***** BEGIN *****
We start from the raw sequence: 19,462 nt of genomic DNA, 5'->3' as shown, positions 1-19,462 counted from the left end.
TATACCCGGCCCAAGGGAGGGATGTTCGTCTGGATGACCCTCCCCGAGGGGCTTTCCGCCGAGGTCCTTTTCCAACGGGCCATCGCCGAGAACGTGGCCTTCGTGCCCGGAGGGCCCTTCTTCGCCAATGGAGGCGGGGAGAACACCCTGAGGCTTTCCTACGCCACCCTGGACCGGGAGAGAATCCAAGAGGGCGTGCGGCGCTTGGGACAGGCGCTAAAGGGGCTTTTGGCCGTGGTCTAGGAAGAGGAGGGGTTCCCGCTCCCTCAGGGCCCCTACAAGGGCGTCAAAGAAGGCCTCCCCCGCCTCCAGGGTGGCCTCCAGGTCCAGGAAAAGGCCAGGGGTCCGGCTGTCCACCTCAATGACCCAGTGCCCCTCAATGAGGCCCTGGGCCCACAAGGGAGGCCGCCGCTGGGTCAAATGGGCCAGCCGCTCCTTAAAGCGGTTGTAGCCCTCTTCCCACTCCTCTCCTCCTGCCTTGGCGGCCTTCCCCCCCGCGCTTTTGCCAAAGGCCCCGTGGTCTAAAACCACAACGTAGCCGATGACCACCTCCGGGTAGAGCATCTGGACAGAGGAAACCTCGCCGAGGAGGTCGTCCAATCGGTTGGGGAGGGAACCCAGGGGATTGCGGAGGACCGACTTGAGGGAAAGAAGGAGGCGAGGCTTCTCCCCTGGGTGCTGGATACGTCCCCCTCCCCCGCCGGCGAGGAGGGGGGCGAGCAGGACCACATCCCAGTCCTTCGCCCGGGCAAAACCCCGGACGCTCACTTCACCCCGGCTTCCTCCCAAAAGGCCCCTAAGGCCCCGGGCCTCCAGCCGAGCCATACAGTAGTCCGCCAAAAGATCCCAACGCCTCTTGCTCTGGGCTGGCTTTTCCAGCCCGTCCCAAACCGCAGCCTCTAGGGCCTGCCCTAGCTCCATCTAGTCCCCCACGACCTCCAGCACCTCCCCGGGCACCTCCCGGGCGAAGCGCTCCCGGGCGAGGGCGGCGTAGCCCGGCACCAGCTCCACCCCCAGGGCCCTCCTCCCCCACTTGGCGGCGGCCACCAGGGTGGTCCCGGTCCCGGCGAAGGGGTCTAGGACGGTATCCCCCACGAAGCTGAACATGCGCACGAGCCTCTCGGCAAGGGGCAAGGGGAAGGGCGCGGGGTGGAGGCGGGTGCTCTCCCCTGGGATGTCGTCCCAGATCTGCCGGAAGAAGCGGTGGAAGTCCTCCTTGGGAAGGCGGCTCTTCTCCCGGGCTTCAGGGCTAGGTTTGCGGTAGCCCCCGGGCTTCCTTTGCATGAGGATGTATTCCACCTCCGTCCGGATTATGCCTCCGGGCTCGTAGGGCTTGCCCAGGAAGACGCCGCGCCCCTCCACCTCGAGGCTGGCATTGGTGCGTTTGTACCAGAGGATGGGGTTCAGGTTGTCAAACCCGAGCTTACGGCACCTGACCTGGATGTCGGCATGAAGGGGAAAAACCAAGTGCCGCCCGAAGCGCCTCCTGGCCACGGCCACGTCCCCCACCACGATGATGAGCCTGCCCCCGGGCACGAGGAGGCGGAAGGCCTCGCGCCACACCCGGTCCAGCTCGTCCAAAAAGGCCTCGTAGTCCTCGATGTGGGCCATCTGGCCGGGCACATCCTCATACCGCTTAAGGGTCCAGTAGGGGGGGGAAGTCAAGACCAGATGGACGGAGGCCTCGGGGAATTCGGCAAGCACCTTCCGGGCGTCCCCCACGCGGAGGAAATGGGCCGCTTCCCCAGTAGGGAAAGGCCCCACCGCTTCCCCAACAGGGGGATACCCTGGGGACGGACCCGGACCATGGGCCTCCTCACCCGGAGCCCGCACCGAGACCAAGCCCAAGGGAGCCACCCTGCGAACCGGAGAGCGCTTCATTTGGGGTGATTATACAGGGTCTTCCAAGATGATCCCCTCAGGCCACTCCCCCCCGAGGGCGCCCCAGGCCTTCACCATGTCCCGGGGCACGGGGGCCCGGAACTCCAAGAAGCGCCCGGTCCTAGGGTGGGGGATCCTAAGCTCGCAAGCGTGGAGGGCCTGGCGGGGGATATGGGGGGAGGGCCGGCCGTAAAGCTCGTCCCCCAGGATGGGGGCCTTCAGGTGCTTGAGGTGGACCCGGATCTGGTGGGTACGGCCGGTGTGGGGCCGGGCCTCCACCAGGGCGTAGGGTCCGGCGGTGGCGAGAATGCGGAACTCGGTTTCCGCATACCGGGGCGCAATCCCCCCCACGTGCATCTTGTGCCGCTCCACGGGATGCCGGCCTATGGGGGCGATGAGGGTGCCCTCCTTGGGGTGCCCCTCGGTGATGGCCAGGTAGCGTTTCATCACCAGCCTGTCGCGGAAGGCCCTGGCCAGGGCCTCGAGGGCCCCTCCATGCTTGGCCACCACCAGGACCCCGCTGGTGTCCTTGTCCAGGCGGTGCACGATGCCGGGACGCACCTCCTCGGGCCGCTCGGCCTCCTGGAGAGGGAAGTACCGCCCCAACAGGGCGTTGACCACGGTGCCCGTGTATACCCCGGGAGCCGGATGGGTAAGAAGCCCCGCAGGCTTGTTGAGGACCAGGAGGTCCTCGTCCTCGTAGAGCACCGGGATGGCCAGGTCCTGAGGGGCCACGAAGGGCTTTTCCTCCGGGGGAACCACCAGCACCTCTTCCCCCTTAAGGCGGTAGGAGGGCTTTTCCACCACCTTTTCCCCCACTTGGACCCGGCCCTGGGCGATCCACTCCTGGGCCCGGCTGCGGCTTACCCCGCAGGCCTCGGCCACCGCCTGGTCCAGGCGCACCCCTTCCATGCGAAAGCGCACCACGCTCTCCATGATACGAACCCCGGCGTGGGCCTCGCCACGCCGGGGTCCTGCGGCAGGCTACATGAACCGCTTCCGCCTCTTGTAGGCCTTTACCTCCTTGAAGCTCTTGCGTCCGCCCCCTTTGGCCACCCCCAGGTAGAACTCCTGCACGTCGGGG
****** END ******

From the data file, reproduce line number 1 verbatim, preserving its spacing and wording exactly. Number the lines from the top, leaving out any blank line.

We start from the raw sequence: 19,462 nt of genomic DNA, 5'->3' as shown, positions 1-19,462 counted from the left end.